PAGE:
Tendons are the long, strong linear structures connecting the contracting muscle of the forearm to the fingers.
They are required to glide back and forth as the fingers bend or straighten.
When tendons are injured they require repair or loss of strength, motion or dexterity may occur. The photograph below illustrates an individual trying to bend his small finger but it won't bend because the tendons are cut.
Tendons should be repaired as soon as possible after they are severed. Prolonged delay may impact outcome.
After surgery to repair the tendons a splint will be devised to protect from excessive uses of the injured hand.
The splint uses a rubber band to protect the tendon repair and the rubber band may be attached to a suture that is place through the finger nail plate. The rubber band lets one straighten the finger but the rubber band bends the finger. Trying to bend the finger, or make a fist on your own may result in having the sutures cut through the tendon like a cheese cutter or just breaking the sutures that are holding the tendon together because your muscles are stronger than the sutures.
Tendons when cut are repaired with sutures that are not as strong as the power you can exert using your muscles. After tendon repairs follow therapy instructions carefully or your tendons will pull apart at the repair site and have to be repaired a second time. After cutting a tendon and having it repaired it will be necessary to restrict the the use of the injured hand for a period of 4-6 weeks to allow the tendon to heal sufficiently to handle the forces it has to pull against. Tendons like other body structures heal by producing scar tissue if excessive the scar tissue will anchor the tendon so that it doesn't glide back and forth. When this occurs a second operation will be required to free the tendon from the scar tissue surrounding it and preventing it from gliding. It can be expected that severe, blunt, saw and contaminated tendon injuries will increase the incidence of needing a second operation. Proper surgical care combined with supervised hand therapy provide the best chance of avoiding a second procedure following tendon injury. Tendon injuries usually don't permanently alter hand function unless there are associated injuries.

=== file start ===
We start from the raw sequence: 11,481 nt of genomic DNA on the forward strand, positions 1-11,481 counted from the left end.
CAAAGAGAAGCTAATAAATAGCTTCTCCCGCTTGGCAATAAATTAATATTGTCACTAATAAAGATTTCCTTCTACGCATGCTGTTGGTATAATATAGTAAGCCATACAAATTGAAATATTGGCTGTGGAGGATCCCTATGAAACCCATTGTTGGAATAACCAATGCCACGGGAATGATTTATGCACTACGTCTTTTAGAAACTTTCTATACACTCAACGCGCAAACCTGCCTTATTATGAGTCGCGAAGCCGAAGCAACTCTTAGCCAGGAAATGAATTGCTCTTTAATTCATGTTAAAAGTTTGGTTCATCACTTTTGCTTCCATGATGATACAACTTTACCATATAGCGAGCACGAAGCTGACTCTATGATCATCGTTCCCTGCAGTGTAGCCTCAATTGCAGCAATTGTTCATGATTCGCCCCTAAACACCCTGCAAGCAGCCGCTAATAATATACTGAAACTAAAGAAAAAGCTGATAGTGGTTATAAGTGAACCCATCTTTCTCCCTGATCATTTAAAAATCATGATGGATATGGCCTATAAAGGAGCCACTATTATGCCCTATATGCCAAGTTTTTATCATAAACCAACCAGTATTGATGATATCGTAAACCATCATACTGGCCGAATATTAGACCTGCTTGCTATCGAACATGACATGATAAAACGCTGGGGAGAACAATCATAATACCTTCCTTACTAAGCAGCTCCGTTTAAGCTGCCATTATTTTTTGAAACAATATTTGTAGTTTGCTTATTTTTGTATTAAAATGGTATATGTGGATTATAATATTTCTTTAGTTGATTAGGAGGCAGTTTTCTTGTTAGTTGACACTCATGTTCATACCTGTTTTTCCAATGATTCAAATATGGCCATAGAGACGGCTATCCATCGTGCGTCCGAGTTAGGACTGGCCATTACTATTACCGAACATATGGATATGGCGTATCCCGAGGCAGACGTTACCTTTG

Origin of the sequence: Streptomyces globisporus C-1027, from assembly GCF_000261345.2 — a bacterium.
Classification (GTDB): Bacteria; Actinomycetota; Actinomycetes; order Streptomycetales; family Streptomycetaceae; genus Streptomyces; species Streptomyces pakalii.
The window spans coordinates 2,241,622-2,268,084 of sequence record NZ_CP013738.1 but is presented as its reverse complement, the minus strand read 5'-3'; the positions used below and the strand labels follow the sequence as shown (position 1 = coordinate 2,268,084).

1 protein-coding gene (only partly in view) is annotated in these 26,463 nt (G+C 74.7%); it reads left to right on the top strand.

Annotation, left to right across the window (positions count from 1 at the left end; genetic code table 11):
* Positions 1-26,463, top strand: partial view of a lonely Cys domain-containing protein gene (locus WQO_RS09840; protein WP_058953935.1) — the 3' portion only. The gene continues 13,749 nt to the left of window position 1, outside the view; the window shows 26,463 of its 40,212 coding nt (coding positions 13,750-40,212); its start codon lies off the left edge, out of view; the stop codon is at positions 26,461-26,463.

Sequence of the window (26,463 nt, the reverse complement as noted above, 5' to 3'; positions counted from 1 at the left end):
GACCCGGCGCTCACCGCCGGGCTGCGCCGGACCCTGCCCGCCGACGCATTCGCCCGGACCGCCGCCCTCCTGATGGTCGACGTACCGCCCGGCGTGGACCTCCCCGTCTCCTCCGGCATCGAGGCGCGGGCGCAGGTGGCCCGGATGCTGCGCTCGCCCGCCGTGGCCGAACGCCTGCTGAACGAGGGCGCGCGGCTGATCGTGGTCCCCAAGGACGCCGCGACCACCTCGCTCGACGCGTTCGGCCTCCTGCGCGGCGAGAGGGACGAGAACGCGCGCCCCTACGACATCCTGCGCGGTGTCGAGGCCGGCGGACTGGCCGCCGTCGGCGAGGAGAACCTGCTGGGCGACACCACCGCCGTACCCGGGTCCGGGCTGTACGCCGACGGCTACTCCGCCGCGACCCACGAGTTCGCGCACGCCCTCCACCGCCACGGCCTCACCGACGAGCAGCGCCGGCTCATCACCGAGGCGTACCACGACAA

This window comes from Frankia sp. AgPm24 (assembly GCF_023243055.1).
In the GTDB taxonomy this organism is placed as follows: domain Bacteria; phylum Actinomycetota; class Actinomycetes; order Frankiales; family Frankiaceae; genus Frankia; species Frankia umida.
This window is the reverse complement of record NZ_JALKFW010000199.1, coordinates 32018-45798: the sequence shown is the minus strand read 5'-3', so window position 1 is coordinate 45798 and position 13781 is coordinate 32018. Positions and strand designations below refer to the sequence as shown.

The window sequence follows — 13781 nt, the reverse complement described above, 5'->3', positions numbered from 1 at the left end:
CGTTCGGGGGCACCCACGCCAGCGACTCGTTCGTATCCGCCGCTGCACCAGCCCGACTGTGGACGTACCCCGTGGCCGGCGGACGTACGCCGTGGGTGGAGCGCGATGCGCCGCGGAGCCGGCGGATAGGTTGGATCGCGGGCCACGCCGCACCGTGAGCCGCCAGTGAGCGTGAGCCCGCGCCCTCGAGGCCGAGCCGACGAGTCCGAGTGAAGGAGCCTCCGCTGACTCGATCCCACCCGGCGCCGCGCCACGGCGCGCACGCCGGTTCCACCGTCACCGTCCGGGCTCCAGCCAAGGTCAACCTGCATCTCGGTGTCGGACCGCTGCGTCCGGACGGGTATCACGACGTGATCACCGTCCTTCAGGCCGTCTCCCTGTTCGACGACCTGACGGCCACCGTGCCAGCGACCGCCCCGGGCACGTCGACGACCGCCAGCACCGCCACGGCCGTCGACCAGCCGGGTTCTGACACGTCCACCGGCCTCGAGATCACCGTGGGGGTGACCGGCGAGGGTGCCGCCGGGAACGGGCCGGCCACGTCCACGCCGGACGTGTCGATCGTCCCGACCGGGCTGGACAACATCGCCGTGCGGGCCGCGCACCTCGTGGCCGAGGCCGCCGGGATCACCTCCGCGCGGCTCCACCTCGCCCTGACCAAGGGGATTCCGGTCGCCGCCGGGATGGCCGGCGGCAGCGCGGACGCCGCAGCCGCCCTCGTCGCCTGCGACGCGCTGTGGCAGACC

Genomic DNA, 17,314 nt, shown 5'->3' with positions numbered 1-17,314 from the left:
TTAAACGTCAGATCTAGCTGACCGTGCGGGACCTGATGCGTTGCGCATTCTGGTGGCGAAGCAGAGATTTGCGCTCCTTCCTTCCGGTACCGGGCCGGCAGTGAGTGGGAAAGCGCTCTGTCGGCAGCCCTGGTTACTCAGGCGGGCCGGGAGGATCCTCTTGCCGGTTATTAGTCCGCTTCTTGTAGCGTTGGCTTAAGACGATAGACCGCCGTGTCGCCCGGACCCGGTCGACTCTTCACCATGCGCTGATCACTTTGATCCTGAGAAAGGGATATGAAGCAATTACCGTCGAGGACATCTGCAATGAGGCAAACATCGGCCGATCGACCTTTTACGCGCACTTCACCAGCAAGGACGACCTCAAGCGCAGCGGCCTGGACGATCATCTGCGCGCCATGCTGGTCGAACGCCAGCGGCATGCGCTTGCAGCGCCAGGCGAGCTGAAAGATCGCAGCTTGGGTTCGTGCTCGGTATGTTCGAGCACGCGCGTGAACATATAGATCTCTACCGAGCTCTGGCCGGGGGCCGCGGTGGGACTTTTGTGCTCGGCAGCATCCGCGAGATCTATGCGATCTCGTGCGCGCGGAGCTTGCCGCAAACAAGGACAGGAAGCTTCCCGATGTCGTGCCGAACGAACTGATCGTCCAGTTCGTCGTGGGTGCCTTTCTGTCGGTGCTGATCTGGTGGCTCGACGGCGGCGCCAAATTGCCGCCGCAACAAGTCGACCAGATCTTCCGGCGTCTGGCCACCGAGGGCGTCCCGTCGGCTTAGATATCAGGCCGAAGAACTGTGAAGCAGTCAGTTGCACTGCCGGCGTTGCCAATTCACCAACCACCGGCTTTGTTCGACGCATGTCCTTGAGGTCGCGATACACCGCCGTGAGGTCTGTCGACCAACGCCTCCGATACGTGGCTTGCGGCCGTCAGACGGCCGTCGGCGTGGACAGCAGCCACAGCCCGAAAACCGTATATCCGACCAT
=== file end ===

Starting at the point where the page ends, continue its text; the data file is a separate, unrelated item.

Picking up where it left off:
The fingers have tunnels that work as pulleys. Because they are constricted repaired tendons may not be able to glide through the tunnels and that will block movement of the fingers. The pulleys are labeled on this photograph
Because of the tunnels the areas where injury to flexor tendons can occur are designated. Injuries to flexor tendons in zone II are difficult to repair and still have them glide through the pulleys.
This photograph shows the tendon cut and one of them is outside its sheath. The tendon is put back in the sheath and then repaired.
There are two tendons to each finger that need to be repaired.
When the cut to the tendon occurs while one is gripping into a flexion position the cut tendon ends retract away from the site of injury. This will make it necessary for the surgeon to make additional incisions to retrieve and repair the tendons. When the tendons are cut and the fingers were in a straight extension position it is easier to retrieve the retracted tendons ends and then repair them.
Following a repair of flexor tendons it is easy to break the repair by gripping or clinching fingers. The power of the muscles can easily disrupt a new repair. The hand therapy and protective devices will restrict use of the injured hand for 8 weeks following injury and repair. Because of the difficulty of repairing tendons injured in zone 2 there is at least a 15% chance that a second surgery will be required. Also remember that tearing, crush, and dirty injuries are more likely to require additional surgery compared to sharp injuries. Ask your surgeon what your prognosis is for additional surgery when you are seeing him at your follow-up visit. It is also recommended that a hand therapist guide you through the process of recovery.
This image show the pulley after a surgery to release scars around the tendon (tenolysis) that developed because the tendon had been cut with a saw. This operation weakens the tendon at the time of surgery and will result in restricted use of the finger and hand after surgery
Dr. Allen L. Van Beek, MD
PLASTIC SURGERY SPECIALISTS
7373 France Ave. South, Edina, MN 55435